As Holland makes his way through the centuries, he shows how many of these ideas ended up fundamentally shaping and changing how European civilization operated, and convincingly argues that many ideas that underpin modern liberalism–from individual rights to economic equality, to separation of church and state–all emanate from theological ideas. This isn’t a new idea: Nietzsche argued this in the 19th century, as Holland notes, but Holland gives these ideas a solid historical foundation, showing that ironically, many thinkers claiming they were not Christian or arguing against Christianity were in fact swimming in a sea of Christian ideas and assumptions.
Holland doesn’t shy away from the dark side of Christian history either. Crusades, inquisitions, slavery, the American conquest — they’re all well-covered here. But Holland also makes a persuasive case that our modern judgements and criticisms of these brutal aspects of European history are built on a Christian foundation. That is, the bad acts of those Christians are being judged by Christian standards!
A deep tracing of the influence of ideas and arguments on the course of history is the type of subject that could easily be rendered very dry (and in fact, I was kind of dreading that when I cracked the book open) but Holland avoids this completely. His writing is narrative, using the events of history to illustrate his points in a compelling way, and the anecdotes he chooses do a good job of illustrating his arguments.
Indeed, despite the fact that the book clocks in at nearly 600 pages, it doesn’t feel like it. And in fact there were some aspects of Christian history I wished Holland had delved even more into (The intersection of Christian, Jewish and Muslim ideas in medieval al-Andalus, for one. The influence that Native American ideas had on 17th and 18th century philosophers, for two.) But overall, Holland’s work is eminently readable and compelling. And I keep thinking about it even though I finished it well over a week ago. It sticks with you.
Another week means another two Forbes newsletters from yours truly.
I spent this week in San Francisco at the J.P. Morgan Healthcare Conference, one of the biggest industry conferences of the year. There I watched dozens of presentations and talked to more dozens of healthcare executives, investors and analysts. Next week you’ll see me start to publish some of the takeaways I took from that conference, but in this week’s edition of the InnovationRx Newsletter, I gave a brief overview of the conference and some of the news that came out of it.
In this week’s edition of the Current Climate newsletter, I took a look at some research out of McGill University that demonstrates that if natural gas power plants are going to be part of a transition to renewable energy (which seems likely) that doesn’t mean they can’t be improved. Using a combination of carbon capture and other mitigation and efficiency efforts, the researchers estimate that emissions from gas plants can be cut by over 70%.
Meanwhile, on the Transportation side of the newsletter, my colleague Alan Ohnsman explored some of the raspberries the new movie Glass Onion is getting from hydrogen energy experts. (There’s some mild spoilers if you haven’t seen the movie, so be careful.) Alan also looks at new customer survey data showing that Tesla’s brand image is tanking, in no small part due to CEO Elon Musk’s current chaotic reign as the new owner and CEO of Twitter.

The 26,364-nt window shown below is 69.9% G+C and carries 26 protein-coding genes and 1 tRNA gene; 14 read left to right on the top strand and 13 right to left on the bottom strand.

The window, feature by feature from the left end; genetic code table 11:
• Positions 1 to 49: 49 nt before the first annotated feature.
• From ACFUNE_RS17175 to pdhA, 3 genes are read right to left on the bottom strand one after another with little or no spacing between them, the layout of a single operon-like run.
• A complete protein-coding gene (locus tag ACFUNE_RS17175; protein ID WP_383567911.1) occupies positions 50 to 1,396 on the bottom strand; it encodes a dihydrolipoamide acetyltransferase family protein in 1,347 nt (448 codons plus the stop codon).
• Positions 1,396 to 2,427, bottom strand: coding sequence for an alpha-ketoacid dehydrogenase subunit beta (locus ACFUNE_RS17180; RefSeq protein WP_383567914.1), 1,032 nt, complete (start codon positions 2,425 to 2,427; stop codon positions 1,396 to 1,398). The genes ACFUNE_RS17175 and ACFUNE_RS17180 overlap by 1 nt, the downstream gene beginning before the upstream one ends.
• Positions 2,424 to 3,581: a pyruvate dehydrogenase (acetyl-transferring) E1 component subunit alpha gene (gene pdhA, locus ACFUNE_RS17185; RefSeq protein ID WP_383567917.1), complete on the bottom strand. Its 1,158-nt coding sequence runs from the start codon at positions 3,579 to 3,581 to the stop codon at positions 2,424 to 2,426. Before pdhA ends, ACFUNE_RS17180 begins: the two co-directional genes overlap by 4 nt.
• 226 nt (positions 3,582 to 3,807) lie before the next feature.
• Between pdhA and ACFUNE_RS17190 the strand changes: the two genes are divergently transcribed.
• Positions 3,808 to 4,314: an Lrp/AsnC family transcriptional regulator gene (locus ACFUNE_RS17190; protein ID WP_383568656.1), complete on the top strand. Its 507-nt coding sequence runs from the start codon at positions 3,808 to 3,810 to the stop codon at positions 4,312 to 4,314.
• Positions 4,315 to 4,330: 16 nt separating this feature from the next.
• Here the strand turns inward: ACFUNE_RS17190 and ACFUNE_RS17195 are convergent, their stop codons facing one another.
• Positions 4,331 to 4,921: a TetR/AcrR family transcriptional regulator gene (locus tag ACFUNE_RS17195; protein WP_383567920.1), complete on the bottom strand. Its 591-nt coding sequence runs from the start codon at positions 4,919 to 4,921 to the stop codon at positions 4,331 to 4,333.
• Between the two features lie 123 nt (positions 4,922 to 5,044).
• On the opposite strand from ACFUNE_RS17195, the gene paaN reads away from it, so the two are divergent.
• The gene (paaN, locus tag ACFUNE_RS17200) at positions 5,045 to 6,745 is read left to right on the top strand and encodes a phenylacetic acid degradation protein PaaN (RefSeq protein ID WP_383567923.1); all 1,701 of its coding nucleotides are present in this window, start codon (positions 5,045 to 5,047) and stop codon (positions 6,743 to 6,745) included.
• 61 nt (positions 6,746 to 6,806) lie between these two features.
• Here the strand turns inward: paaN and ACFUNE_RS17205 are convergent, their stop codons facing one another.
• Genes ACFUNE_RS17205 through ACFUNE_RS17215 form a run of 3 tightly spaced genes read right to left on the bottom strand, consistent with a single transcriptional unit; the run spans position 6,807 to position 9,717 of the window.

Both newsletters feature all this analysis and more. Check them out!
It’s the first week of the new year, and with that means this week’s editions of my Forbes newsletters.
In this week’s edition of InnovationRx, the Forbes healthcare newsletter, I explored the bombshell Nature paper that claims that the rate of disruptive scientific progress is slowing down. Our feature story is by my colleague, Maggie McGrath, who profiled Kate Dilligan. Dilligan is the founder of Cooler Heads, which makes a cap that cools down the scalp of cancer patients getting chemotherapy. By cooling down the scalp, the caps restrict blood flow to hair follicles, which in turn helps keep the chemo out of hair and prevents it from falling out.
On the Covid side of things, I looked at research suggesting that Covid death rates are much higher than the official numbers worldwide and highlighted an explainer by my colleague Arianna Johnson about XBB.1.5, which is now the dominant variant of SARS-CoV-2 in the United States.
In this week’s edition of Current Climate, I took a look at CalTech’s launch of its demo satellite that aims to test the ability to collect solar power in space and beam it back to Earth (with a bonus reference to Isaac Asimov). Our feature story, by Forbes contributor Marianne Lehnis, takes a look at a new report from the International Energy Agency which found that governments around the world pumped half a trillion dollars of investment into renewable energy projects.
Meanwhile, on the transportation front, my colleague Alan Ohnsman looked at Tesla’s 2022, which may have been a record sales year for the company but those sales failed to meet the expectations of Wall Street analysts, which sent the stock plummeting this week.
Speaking of my colleague Alan Ohnsman, when he’s not reporting about the transportation industry, he’s also a singer in the rock band Combo Villains, and the band put out a new album this week, titled Get Up!. Go check it out on Bandcamp or your streaming service of choice.